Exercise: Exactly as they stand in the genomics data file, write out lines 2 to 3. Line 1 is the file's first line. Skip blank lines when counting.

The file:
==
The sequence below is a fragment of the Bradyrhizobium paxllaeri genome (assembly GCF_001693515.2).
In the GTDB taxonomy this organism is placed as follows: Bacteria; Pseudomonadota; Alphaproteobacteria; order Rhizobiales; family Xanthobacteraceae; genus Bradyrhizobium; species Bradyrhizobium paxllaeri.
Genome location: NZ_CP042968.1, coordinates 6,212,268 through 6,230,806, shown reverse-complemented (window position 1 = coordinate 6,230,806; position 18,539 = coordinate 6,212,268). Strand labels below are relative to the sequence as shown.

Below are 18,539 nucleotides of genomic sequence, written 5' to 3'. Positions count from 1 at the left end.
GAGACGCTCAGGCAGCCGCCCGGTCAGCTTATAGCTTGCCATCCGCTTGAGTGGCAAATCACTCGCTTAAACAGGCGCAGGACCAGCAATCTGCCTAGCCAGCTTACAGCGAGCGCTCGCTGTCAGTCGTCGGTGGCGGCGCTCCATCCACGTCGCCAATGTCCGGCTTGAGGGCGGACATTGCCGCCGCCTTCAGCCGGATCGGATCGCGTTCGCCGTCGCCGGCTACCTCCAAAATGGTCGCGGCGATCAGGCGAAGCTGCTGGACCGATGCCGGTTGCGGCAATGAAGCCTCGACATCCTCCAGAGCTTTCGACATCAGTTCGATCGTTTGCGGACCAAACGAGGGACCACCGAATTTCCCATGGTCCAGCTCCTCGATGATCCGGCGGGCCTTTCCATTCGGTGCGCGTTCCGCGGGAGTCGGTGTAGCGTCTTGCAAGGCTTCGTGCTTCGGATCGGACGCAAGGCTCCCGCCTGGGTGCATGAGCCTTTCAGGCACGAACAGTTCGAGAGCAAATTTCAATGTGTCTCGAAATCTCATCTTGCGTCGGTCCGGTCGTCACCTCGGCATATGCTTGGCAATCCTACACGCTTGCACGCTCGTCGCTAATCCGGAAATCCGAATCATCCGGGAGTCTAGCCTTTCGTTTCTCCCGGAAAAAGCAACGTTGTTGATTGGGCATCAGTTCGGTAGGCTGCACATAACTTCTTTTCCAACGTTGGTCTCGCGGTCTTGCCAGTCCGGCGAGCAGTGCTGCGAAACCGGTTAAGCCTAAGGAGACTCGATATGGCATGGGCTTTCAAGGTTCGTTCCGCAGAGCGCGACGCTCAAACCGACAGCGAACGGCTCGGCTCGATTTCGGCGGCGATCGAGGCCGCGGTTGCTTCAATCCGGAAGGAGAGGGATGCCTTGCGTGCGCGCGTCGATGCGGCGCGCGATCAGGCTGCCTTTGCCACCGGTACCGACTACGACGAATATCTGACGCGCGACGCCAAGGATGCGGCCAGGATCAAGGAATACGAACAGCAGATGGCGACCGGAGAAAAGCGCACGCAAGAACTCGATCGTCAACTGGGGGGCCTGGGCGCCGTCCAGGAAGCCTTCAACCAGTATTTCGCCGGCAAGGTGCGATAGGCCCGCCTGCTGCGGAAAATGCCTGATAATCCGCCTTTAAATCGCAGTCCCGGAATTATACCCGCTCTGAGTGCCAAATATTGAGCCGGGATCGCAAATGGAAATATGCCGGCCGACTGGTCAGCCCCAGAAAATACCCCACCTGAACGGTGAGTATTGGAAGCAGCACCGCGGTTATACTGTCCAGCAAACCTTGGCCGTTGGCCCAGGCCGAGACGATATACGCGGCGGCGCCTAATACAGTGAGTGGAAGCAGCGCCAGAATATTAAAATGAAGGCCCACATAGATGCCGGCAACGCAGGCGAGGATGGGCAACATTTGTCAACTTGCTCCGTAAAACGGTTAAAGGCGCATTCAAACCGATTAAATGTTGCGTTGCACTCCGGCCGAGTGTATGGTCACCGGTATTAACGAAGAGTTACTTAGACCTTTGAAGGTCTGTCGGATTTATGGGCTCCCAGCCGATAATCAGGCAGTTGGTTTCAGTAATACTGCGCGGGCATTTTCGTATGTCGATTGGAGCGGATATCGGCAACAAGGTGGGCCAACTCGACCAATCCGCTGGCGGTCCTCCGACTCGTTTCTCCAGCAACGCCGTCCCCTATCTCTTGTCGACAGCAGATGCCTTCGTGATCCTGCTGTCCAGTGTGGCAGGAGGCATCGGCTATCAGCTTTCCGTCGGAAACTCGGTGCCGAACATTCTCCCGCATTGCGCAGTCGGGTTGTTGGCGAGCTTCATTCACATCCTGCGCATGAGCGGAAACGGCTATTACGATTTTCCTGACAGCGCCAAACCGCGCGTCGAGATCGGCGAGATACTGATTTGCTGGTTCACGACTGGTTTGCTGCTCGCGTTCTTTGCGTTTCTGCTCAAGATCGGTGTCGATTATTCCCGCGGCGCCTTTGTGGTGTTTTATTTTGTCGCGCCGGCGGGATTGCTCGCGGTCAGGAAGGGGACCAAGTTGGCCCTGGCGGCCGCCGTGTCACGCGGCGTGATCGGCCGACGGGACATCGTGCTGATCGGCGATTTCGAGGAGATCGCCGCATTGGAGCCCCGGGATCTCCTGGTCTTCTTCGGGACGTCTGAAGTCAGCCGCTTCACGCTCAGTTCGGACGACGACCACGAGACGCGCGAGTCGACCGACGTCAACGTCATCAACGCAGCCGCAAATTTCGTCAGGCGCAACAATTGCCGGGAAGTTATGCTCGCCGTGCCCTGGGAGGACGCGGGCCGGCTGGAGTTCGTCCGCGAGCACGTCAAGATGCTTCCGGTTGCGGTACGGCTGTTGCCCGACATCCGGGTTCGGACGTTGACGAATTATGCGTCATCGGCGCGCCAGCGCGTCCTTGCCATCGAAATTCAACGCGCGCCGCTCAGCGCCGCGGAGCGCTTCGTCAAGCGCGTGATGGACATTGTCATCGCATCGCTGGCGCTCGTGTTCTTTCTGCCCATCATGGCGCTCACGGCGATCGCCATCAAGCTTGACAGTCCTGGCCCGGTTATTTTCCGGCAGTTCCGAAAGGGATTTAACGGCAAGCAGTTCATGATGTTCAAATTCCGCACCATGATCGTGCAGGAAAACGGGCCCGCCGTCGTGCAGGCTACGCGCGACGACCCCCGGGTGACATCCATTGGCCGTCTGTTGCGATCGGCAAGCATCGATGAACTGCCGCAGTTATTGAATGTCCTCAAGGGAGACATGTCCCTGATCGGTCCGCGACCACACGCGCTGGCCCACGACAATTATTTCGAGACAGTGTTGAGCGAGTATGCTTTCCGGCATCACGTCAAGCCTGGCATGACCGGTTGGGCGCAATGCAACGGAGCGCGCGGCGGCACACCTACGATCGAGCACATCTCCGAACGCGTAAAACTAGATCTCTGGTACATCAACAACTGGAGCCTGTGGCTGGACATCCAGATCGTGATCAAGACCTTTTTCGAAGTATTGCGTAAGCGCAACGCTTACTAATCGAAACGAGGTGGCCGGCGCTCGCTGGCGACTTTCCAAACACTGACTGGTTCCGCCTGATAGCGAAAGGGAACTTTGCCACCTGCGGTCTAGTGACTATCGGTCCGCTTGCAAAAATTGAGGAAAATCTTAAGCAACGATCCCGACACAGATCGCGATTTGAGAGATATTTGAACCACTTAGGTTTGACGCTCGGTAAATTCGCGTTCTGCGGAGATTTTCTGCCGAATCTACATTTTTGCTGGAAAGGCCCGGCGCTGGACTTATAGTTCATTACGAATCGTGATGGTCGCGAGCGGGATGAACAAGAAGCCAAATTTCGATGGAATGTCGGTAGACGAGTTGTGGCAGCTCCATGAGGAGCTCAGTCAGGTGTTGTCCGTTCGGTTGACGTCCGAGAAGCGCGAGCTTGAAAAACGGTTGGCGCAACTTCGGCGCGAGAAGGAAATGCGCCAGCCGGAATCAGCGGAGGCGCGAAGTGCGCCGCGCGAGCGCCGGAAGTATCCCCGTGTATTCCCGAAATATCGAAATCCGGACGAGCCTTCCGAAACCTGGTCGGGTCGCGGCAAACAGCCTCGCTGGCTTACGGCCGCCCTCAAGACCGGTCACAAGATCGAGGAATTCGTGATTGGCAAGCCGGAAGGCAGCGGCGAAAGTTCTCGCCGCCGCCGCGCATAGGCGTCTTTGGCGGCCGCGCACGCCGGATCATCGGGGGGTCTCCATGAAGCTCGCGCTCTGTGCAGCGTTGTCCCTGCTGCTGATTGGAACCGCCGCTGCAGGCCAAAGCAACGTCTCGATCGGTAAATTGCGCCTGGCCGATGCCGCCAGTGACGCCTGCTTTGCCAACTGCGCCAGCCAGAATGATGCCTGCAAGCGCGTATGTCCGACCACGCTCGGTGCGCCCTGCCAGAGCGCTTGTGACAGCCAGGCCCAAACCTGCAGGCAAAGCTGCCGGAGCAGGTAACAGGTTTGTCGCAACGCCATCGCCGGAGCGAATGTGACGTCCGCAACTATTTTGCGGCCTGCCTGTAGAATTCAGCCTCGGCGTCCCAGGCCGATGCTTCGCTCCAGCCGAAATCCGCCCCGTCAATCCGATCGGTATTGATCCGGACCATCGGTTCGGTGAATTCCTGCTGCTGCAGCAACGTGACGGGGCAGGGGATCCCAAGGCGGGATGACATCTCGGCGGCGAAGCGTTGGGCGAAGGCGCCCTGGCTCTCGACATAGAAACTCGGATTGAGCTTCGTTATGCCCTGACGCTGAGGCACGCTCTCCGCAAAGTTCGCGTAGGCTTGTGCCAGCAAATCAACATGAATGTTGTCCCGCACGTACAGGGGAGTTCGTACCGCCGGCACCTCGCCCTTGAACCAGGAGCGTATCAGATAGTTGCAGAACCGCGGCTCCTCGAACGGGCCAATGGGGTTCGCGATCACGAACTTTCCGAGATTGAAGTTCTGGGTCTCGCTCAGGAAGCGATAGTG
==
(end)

In the GTDB taxonomy this organism is placed as follows: Bacteria; Pseudomonadota; Alphaproteobacteria; order Rhizobiales; family Xanthobacteraceae; genus Bradyrhizobium; species Bradyrhizobium paxllaeri.
Genome location: NZ_CP042968.1, coordinates 6,212,268 through 6,230,806, shown reverse-complemented (window position 1 = coordinate 6,230,806; position 18,539 = coordinate 6,212,268). Strand labels below are relative to the sequence as shown.